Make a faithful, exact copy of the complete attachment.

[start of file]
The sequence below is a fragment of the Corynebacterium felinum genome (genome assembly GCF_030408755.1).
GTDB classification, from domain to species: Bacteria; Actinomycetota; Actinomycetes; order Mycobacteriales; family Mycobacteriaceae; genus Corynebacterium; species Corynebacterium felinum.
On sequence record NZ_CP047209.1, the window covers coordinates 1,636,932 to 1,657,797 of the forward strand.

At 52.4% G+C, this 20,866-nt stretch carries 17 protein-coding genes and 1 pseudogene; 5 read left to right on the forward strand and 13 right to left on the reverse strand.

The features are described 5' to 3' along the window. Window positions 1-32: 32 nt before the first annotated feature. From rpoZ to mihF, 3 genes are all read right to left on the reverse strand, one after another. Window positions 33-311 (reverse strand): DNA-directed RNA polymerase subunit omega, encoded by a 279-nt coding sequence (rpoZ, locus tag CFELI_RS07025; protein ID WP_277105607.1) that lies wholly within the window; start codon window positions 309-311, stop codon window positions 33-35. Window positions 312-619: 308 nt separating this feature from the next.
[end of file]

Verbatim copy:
The sequence below is a fragment of the Corynebacterium felinum genome (genome assembly GCF_030408755.1).
GTDB classification, from domain to species: Bacteria; Actinomycetota; Actinomycetes; order Mycobacteriales; family Mycobacteriaceae; genus Corynebacterium; species Corynebacterium felinum.
On sequence record NZ_CP047209.1, the window covers coordinates 1,636,932 to 1,657,797 of the forward strand.

At 52.4% G+C, this 20,866-nt stretch carries 17 protein-coding genes and 1 pseudogene; 5 read left to right on the forward strand and 13 right to left on the reverse strand.

The features are described 5' to 3' along the window. Window positions 1-32: 32 nt before the first annotated feature. From rpoZ to mihF, 3 genes are all read right to left on the reverse strand, one after another. Window positions 33-311 (reverse strand): DNA-directed RNA polymerase subunit omega, encoded by a 279-nt coding sequence (rpoZ, locus tag CFELI_RS07025; protein ID WP_277105607.1) that lies wholly within the window; start codon window positions 309-311, stop codon window positions 33-35. Window positions 312-619: 308 nt separating this feature from the next.